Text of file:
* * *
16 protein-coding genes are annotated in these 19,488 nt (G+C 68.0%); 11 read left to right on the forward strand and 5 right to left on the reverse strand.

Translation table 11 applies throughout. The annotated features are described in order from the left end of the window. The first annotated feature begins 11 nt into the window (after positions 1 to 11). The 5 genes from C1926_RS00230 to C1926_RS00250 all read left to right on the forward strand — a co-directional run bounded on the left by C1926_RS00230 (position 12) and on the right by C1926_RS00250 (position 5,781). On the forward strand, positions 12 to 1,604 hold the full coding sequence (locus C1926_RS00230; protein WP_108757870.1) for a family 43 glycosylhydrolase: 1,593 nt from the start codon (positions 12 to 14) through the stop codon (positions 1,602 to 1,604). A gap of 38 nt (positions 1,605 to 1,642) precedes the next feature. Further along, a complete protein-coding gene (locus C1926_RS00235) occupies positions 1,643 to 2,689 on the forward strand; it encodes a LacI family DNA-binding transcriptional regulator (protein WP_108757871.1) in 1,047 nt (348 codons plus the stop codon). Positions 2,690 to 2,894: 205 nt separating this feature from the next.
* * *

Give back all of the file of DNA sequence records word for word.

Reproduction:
16 protein-coding genes are annotated in these 19,488 nt (G+C 68.0%); 11 read left to right on the forward strand and 5 right to left on the reverse strand.

Translation table 11 applies throughout. The annotated features are described in order from the left end of the window. The first annotated feature begins 11 nt into the window (after positions 1 to 11). The 5 genes from C1926_RS00230 to C1926_RS00250 all read left to right on the forward strand — a co-directional run bounded on the left by C1926_RS00230 (position 12) and on the right by C1926_RS00250 (position 5,781). On the forward strand, positions 12 to 1,604 hold the full coding sequence (locus C1926_RS00230; protein WP_108757870.1) for a family 43 glycosylhydrolase: 1,593 nt from the start codon (positions 12 to 14) through the stop codon (positions 1,602 to 1,604). A gap of 38 nt (positions 1,605 to 1,642) precedes the next feature. Further along, a complete protein-coding gene (locus C1926_RS00235) occupies positions 1,643 to 2,689 on the forward strand; it encodes a LacI family DNA-binding transcriptional regulator (protein WP_108757871.1) in 1,047 nt (348 codons plus the stop codon). Positions 2,690 to 2,894: 205 nt separating this feature from the next.